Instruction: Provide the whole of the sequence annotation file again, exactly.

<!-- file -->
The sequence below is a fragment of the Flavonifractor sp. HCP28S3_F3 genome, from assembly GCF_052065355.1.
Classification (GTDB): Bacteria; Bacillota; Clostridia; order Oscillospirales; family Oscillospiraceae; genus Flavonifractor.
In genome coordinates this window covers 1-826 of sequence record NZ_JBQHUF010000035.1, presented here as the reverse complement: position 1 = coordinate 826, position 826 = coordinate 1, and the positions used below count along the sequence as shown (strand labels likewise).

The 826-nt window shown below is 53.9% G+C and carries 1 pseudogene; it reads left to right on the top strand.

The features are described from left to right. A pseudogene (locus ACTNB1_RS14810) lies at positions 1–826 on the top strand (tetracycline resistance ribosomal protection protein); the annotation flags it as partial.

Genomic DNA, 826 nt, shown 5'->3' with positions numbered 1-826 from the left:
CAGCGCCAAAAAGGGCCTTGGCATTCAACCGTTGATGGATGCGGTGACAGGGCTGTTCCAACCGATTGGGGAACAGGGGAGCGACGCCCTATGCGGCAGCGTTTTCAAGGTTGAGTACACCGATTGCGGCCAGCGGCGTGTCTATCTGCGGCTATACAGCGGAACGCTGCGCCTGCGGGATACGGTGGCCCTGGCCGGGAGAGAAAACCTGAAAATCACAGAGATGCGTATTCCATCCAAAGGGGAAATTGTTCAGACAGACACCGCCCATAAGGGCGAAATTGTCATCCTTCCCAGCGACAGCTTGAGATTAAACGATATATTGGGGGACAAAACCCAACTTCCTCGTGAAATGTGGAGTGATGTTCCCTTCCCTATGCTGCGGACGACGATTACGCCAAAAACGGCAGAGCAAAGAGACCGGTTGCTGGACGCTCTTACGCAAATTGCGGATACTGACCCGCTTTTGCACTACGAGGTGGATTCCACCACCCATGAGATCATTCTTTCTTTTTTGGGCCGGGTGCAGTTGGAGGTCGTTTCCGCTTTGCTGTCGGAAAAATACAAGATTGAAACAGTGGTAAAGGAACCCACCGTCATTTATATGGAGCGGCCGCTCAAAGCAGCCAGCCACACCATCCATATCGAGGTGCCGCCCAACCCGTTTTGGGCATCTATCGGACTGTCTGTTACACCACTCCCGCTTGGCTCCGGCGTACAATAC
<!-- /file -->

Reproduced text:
The sequence below is a fragment of the Flavonifractor sp. HCP28S3_F3 genome, from assembly GCF_052065355.1.
Classification (GTDB): Bacteria; Bacillota; Clostridia; order Oscillospirales; family Oscillospiraceae; genus Flavonifractor.
In genome coordinates this window covers 1-826 of sequence record NZ_JBQHUF010000035.1, presented here as the reverse complement: position 1 = coordinate 826, position 826 = coordinate 1, and the positions used below count along the sequence as shown (strand labels likewise).

The 826-nt window shown below is 53.9% G+C and carries 1 pseudogene; it reads left to right on the top strand.

The features are described from left to right. A pseudogene (locus ACTNB1_RS14810) lies at positions 1–826 on the top strand (tetracycline resistance ribosomal protection protein); the annotation flags it as partial.

Genomic DNA, 826 nt, shown 5'->3' with positions numbered 1-826 from the left:
CAGCGCCAAAAAGGGCCTTGGCATTCAACCGTTGATGGATGCGGTGACAGGGCTGTTCCAACCGATTGGGGAACAGGGGAGCGACGCCCTATGCGGCAGCGTTTTCAAGGTTGAGTACACCGATTGCGGCCAGCGGCGTGTCTATCTGCGGCTATACAGCGGAACGCTGCGCCTGCGGGATACGGTGGCCCTGGCCGGGAGAGAAAACCTGAAAATCACAGAGATGCGTATTCCATCCAAAGGGGAAATTGTTCAGACAGACACCGCCCATAAGGGCGAAATTGTCATCCTTCCCAGCGACAGCTTGAGATTAAACGATATATTGGGGGACAAAACCCAACTTCCTCGTGAAATGTGGAGTGATGTTCCCTTCCCTATGCTGCGGACGACGATTACGCCAAAAACGGCAGAGCAAAGAGACCGGTTGCTGGACGCTCTTACGCAAATTGCGGATACTGACCCGCTTTTGCACTACGAGGTGGATTCCACCACCCATGAGATCATTCTTTCTTTTTTGGGCCGGGTGCAGTTGGAGGTCGTTTCCGCTTTGCTGTCGGAAAAATACAAGATTGAAACAGTGGTAAAGGAACCCACCGTCATTTATATGGAGCGGCCGCTCAAAGCAGCCAGCCACACCATCCATATCGAGGTGCCGCCCAACCCGTTTTGGGCATCTATCGGACTGTCTGTTACACCACTCCCGCTTGGCTCCGGCGTACAATAC